Importantly however, it is also clear that not all of the longer-term arrears can be resolved within the financial system, with lenders taking decisions on a commercial basis. In the absence of other interventions from outside the financial system, a significant number of engaged borrowers in the deepest levels of distress will, at best, remain in the highly stressful position of not being able to afford the home that they are living in with no solution in sight, and at worst at serious risk of losing their home. The Central Bank will continue to engage with all stakeholders to play its part in seeking solutions for all distressed borrowers. Each of your institutions have a role to play too.

Thank you for your attention.   

1 With thanks to Michael Smyth, Steven Cull, Aisling Menton, Sean Fitzpatrick, Tony Cahalan, Catharina Lawless, Triona Forde, Shane Baker and Ciaran Meehan for their assistance in preparing these remarks.

2 For example, Quarterly Bulletin 2 2021 (April 2021), Central Bank of Ireland. 

3 For example, Macro-prudential policy, Central Bank of Ireland.

4 For example, see letter to retail banks re expectations around change Dear CEO Letter - "Consumer Protection expectations in a changing retail banking landscape 2021" (June 2021), Central Bank of Ireland.

5 The papers are:

  • Duignan and Kearns (2021) Behind the Data - Mortgage Borrowers Facing End of Term Payment Shortfalls
  • Gaffney, McCann and Stroebel (2021) Financial Stability Note Economics of mortgage debt relief during a pandemic
  • Kelly, Lyons, McCann and O’ Brien (2021) Financial Stability Note Long-term mortgage arrears: An evidence base to motivate policy solutions
  • Kelly, Lyons, O’ Brien and Rice (2021) Financial Stability Note Irish Mortgage Payment Breaks – Extensions and Expirations

6 Namely: banks, retail credit firms and credit servicing firms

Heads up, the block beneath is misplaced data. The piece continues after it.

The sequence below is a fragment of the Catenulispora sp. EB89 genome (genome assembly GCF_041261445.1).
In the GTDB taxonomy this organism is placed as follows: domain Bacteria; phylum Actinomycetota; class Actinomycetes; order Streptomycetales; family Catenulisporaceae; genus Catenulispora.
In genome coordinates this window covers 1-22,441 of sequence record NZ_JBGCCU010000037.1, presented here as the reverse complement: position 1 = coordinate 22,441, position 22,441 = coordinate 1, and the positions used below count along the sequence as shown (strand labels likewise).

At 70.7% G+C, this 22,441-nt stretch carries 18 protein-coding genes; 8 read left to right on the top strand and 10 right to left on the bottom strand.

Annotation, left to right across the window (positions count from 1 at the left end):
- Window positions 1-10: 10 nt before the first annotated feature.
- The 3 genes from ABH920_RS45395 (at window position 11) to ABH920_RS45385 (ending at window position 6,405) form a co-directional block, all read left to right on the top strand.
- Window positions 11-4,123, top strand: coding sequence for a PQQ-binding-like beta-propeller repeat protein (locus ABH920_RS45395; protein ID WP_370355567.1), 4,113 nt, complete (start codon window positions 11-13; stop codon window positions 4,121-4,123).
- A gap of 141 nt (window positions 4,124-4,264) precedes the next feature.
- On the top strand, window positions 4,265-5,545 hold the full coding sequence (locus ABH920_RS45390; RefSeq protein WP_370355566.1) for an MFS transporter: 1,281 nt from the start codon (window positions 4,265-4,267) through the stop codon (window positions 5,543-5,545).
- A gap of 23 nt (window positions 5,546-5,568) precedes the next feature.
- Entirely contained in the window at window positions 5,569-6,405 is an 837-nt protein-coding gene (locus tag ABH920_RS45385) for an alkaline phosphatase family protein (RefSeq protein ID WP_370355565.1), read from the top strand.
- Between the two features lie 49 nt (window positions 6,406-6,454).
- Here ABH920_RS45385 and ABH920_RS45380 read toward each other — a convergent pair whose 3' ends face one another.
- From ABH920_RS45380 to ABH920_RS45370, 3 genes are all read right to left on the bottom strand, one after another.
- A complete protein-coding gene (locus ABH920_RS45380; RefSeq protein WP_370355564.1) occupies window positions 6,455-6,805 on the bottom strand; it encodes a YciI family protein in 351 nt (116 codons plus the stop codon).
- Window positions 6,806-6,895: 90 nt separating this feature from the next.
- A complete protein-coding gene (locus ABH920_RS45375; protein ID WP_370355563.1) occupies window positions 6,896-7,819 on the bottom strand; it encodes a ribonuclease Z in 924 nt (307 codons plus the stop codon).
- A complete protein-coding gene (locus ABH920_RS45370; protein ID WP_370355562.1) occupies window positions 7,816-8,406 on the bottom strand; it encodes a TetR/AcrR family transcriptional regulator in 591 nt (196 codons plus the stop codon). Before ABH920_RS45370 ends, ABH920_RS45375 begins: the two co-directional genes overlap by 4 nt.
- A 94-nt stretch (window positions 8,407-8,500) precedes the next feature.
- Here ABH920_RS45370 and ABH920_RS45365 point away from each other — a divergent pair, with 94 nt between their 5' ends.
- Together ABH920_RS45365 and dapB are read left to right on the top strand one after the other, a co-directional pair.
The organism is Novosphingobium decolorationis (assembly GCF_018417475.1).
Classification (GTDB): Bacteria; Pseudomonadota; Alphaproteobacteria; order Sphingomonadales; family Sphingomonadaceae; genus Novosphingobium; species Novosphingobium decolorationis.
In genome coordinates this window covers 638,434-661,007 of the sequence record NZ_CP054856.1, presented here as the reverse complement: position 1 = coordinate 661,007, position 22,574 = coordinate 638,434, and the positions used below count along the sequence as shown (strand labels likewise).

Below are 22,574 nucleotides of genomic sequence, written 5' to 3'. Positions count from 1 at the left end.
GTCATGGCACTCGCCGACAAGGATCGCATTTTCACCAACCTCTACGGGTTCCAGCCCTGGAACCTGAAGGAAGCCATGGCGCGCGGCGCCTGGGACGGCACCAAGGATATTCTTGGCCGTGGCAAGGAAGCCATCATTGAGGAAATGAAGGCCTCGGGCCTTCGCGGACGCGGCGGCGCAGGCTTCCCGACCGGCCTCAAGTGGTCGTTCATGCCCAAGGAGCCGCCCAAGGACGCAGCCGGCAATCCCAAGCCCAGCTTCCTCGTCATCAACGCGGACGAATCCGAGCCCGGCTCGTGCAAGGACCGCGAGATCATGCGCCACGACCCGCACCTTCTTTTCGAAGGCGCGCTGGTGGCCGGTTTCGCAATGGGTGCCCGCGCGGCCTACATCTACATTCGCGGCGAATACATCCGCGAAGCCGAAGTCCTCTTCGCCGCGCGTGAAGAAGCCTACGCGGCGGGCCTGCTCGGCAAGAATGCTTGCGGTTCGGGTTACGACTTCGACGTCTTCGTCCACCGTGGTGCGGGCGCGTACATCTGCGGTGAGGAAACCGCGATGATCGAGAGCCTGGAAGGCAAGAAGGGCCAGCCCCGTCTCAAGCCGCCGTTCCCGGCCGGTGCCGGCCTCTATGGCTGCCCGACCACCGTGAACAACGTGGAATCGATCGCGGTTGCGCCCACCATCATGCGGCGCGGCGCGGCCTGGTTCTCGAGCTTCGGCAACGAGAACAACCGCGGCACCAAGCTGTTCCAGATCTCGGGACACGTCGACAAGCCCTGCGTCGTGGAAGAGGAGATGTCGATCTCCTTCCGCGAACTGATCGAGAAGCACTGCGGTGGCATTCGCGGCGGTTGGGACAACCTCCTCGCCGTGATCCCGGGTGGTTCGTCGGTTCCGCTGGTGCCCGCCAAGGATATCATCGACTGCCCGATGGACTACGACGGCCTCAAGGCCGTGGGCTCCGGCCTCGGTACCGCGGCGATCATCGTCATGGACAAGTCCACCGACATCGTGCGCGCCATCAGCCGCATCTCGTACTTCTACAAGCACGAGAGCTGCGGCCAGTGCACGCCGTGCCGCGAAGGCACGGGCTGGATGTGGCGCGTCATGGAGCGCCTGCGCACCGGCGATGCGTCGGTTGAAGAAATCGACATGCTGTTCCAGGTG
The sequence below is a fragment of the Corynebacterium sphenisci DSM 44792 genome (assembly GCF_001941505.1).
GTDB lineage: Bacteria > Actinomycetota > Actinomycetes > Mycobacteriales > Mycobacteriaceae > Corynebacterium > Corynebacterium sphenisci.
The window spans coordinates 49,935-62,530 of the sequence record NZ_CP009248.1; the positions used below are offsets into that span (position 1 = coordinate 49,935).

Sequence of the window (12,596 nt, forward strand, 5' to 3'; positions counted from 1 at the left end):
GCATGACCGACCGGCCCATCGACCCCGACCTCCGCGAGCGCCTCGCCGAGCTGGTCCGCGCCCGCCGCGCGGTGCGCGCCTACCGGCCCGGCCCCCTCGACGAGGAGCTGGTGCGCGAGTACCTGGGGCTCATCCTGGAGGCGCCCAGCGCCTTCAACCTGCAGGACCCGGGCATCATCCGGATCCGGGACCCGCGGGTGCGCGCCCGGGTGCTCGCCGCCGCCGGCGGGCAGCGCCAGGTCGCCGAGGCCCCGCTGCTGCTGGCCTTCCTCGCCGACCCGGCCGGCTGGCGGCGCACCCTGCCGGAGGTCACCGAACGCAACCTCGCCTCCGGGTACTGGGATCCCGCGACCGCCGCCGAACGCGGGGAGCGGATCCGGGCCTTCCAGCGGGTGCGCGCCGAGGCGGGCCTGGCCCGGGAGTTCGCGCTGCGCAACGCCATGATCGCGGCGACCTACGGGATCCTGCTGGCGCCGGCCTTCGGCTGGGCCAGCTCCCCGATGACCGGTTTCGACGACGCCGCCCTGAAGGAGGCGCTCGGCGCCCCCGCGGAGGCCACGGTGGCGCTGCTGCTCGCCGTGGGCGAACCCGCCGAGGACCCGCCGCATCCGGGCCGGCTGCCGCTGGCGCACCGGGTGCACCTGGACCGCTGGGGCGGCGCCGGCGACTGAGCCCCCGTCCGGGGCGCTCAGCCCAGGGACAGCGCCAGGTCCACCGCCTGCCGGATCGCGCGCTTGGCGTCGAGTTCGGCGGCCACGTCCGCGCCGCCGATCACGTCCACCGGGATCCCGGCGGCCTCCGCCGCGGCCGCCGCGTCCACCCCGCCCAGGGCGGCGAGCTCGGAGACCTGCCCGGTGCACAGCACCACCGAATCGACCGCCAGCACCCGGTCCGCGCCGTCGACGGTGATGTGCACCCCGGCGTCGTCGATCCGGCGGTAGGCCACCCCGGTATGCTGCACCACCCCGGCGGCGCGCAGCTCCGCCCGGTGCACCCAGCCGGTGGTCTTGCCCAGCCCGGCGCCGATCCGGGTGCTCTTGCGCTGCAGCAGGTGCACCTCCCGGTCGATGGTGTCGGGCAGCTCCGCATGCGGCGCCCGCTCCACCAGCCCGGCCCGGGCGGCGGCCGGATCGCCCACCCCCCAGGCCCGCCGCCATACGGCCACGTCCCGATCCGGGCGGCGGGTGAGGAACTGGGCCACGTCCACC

Duignan and Kearns (2021) Behind the Data - Mortgage Borrowers Facing End of Term Payment Shortfalls, (July 2021). Central Bank of Ireland.

8 See the latest Central Bank Quarterly Bulletin 3 2021and Financial Stability Reviews (FSR 2 of 2020 and FSR 1 of 2021) for more information on the economic effects of and possible future paths from the pandemic.

9 Gaffney, McCann and Stroebel (2021) Financial Stability Note Economics of mortgage debt relief during a pandemic, Central Bank of Ireland.

10 Kelly et al. (2021) describe the dominance of additional temporary arrangements among those borrowers requesting further payment relief after a COVID-19 payment moratorium.

11 This included board oversight and challenge of lenders’ approaches to supporting borrowers, that lenders should seek to have proactive early engagement with borrowers experiencing distress, a range of solutions will be required, that appropriate supports for SMEs should be implemented and that lenders should continue to ensure timely recognition of the deterioration of the risk profile of borrowers.

13 Mortgage Arrears Statistics, Central Bank of Ireland. 

14 These accounts relate to c.610,000 properties, as it is estimated that there are, on average, 1.2 mortgage accounts per home

15 Duignan and Kearns (2021) Behind the Data - Mortgage Borrowers Facing End of Term Payment Shortfalls, Central Bank of Ireland. 

16 See for example Donnery et al. (2018) Resolving Non-Performing Loans in Ireland 2010-2018, Central Bank of Ireland.

17 Mortgage Arrears Statistics, Central Bank of Ireland. 

18 From the Central Bank’s mortgage arrears statistics: 14% of accounts in LTMA were restructured at March 2021. In 2016, there were 36,500 restructures implemented. In 2019, there were 19,500, and while 2020 cannot be considered a ‘normal’ year, the number of restructures implemented in 2020 reduced to 15,500.

19 Duignan and Kearns (2021) Behind the Data - Mortgage Borrowers Facing End of Term Payment Shortfalls (July 2021), Central Bank of Ireland. 

20 Kelly, Lyons, McCann and O’ Brien (2021) Financial Stability Note Long-term mortgage arrears: An evidence base to motivate policy solutions. Central Bank of Ireland.

21 Mortgage Arrears Statistics, Central Bank of Ireland

22 Duignan and Kearns (2021) Behind the Data - Mortgage Borrowers Facing End of Term Payment Shortfalls (July 2021), Central Bank of Ireland.

23 Insolvency Service of Ireland - ISI Statistics Q1 2021.